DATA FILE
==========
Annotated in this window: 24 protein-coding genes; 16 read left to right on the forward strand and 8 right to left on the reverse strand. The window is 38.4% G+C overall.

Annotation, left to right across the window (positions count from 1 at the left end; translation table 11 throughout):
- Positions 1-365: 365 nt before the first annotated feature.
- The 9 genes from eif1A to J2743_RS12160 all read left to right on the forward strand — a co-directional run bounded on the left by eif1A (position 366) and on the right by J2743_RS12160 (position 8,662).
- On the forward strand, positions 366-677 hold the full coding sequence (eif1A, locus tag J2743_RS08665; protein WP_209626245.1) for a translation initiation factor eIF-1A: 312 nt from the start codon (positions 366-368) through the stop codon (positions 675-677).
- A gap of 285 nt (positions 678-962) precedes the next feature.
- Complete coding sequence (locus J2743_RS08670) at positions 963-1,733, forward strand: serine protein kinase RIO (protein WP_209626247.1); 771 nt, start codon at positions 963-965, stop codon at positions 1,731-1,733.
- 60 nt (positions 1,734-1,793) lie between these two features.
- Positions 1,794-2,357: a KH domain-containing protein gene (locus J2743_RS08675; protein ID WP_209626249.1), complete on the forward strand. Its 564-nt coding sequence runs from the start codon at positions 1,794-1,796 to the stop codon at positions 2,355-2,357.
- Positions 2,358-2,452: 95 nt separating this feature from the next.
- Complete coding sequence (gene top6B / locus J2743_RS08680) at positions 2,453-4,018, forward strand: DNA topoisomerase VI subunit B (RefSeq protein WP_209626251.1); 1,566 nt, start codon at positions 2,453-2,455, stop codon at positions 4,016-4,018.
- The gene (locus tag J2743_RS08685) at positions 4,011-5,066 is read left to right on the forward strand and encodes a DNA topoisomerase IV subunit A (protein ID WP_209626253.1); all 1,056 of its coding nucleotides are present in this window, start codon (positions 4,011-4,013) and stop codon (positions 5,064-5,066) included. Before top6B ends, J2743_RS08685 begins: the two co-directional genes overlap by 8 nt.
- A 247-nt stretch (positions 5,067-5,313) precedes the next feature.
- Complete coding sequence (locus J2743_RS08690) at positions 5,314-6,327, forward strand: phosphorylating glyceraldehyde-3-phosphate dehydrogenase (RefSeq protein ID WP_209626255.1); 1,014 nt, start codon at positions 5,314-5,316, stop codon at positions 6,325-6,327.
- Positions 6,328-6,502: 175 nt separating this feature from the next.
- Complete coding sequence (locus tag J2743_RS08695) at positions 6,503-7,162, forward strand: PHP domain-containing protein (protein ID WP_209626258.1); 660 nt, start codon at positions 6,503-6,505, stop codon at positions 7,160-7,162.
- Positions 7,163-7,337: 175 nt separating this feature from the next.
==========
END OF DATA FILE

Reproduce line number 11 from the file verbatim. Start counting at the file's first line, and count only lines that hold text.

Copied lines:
- Complete coding sequence (gene top6B / locus J2743_RS08680) at positions 2,453-4,018, forward strand: DNA topoisomerase VI subunit B (RefSeq protein WP_209626251.1); 1,566 nt, start codon at positions 2,453-2,455, stop codon at positions 4,016-4,018.